Even more pressing than the issue of high-seas piracy is the problem of searching containers at ports before they are transported by rail or truck to their final destination. Approximately 11 million containers arrive at U.S. seaports annually (U.S. Customs and Border Protection, 2018, para 1). Customs inspectors have an insurmountable (and impossible) task of searching all of those containers, of which they are only successful of searching about 3.7 percent (Kulisch, E. 2016, para 13). Henry (2018) further states that failure to physically inspect all cargo arriving in the U.S. could potentially cripple the world economy if a â€œdirty bombâ€ managed to slip through the cracks and enter the country while damaging a major port such as the Port of Los Angeles.
Henry also explains that the SAFE Ports Act of 2006 was designed to correct this, but implementation of the Act has been slow and continues to get pushed to the right. The Container Security Initiative (CSI) is also supposed to help by inspecting containers before they ever reach U.S. Ports through the use of technology, but the CSI is not available at every port of embarkation to U.S. ports; only those few deemed most at-risk (U.S. Customs and Border Protection, 2019).
The constant supply of goods arriving and departing the U.S. is critical to society, and the security and maintenance of the ships and ports for those goods is equally critical. Companies and industries trade on a global scale, and failure to observe resilience ideology on that same global scale could surely cripple the nation with far-reaching global effects.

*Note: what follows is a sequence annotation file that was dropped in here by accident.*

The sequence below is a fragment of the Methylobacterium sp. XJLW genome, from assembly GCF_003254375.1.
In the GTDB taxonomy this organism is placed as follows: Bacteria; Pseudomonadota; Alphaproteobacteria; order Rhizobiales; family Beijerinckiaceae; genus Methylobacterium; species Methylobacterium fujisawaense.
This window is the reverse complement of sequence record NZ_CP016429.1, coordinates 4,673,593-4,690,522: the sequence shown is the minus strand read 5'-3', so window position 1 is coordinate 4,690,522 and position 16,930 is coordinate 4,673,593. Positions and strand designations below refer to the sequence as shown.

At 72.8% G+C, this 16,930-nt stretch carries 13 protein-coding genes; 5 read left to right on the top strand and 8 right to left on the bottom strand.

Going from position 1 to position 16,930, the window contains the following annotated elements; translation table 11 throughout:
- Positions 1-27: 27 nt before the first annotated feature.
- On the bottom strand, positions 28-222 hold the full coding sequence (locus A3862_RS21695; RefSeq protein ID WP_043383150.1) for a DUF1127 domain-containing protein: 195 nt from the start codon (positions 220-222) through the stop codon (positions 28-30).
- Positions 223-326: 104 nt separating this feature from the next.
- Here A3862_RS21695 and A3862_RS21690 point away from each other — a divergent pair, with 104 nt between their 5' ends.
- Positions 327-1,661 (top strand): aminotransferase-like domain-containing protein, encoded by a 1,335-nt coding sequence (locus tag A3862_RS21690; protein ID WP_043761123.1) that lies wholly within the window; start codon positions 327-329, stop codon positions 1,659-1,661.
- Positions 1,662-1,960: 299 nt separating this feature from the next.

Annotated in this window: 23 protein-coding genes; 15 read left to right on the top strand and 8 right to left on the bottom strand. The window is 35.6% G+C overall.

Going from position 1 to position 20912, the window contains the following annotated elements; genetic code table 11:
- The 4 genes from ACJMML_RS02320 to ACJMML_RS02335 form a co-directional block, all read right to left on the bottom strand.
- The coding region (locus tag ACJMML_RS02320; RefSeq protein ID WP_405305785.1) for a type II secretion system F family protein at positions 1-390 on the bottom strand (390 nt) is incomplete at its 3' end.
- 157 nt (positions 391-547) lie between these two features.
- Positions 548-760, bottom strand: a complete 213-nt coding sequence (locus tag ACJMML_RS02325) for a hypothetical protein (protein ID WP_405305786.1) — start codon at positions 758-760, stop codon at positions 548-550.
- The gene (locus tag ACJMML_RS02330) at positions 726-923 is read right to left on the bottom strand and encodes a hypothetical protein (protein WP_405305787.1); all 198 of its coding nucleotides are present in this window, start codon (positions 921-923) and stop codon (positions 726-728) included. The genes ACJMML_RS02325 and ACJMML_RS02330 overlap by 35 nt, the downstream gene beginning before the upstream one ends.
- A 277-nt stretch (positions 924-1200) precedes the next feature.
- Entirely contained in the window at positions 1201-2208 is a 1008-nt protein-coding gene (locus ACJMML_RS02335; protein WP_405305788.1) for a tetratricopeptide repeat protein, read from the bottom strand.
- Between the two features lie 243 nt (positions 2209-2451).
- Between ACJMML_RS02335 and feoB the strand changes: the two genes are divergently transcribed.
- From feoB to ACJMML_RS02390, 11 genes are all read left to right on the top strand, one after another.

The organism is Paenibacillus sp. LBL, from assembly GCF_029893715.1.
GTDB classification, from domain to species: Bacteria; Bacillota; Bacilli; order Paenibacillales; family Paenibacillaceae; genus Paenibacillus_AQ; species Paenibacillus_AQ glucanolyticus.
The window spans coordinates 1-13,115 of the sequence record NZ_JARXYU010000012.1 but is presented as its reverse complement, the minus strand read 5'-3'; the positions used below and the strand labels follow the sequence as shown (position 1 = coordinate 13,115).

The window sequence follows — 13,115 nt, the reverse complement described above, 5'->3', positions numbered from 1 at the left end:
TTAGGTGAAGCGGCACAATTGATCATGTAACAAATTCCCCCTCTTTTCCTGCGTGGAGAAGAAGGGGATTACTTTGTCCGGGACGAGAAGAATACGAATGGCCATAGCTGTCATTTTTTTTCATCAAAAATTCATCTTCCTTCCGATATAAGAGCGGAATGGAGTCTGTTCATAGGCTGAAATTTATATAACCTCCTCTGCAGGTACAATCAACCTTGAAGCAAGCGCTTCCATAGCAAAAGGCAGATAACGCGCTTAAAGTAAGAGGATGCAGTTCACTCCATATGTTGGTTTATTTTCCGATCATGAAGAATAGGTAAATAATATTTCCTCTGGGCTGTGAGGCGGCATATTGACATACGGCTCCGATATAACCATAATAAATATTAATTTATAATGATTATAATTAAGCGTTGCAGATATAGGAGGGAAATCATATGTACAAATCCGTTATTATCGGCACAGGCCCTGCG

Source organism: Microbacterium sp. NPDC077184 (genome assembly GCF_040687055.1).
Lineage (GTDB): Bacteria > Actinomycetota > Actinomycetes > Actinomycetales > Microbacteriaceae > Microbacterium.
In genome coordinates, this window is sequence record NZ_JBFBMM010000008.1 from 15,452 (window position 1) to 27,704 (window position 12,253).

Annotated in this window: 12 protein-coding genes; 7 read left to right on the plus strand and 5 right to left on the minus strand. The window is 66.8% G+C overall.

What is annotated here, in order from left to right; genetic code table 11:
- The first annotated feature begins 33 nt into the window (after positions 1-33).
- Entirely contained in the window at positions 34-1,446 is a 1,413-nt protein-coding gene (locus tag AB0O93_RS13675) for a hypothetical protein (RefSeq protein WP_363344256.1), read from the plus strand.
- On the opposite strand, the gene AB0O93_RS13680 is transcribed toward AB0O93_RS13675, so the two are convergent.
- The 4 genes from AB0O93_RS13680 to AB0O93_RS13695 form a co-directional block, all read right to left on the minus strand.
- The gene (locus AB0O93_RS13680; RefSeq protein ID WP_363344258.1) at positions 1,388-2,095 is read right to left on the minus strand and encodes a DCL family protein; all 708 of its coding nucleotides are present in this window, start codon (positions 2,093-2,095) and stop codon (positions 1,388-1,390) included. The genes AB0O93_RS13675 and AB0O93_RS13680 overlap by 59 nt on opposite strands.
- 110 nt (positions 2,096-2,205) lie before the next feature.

Henry, Y. (2018). It Only Takes One: How a Single Shipping Container Could Cripple the Worldâ€™s Economy. Global Resilience Institute at Northern University. Retrieved from https://globalresilience.northeastern.edu/2018/07/it-only-takes-one-how-a-single-shipping-container-could-cripple-the-worlds-economy/.
Kent, S. & Werber, C. (2015). How Floating Armories Help Guard Cargo Ships From Pirates on High Seas. February 3, 2015. Retrieved from https://www.wsj.com/articles/how-floating-armories-help-guard-cargo-ships-from-pirates-on-high-seas-1422934573.
Kulisch, E. (2016). U.S. Lawmakers Say with New Technology, itâ€™s Time to Inspect all Inbound Containers. American Shipper. August 18, 2016. Retrieved from http://www.westarusa.com/u-s-lawmakers-say-new-technology-time-inspect-inbound-containers/.
Levinson, E. (2013). Ten Legitimately Fascinating Facts about the Shipping Industry. The Atlantic. Aug 12, 2013. Retrieved from https://www.theatlantic.com/international/archive/2013/08/shipping-industry-bigger-you-can-imagine/312253/.
Marine Insight (2016). 10 Maritime Piracy Affected Areas around the World. MI News Network. July 21, 2016. Retrieved from https://www.marineinsight.com/marine-piracy-marine…
UN News (2019). Piracy and High Seas Crime Growing, Becoming More Sophisticated, UN Security Council Told. The United Nations. Retrieved from https://news.un.org/en/story/2019/02/1032011.
U.S. Customs and Border Protection (2018). Cargo Security and Examinations. Department of Homeland Security. Retrieved from https://www.cbp.gov/border-security/ports-entry/cargo-security.
U.S. Customs and Border Protection. (2019). CSI: Container Security Initiative. Department of Homeland Security. Retrieved from https://www.cbp.gov/border-security/ports-entry/cargo-security/csi/csi-brief.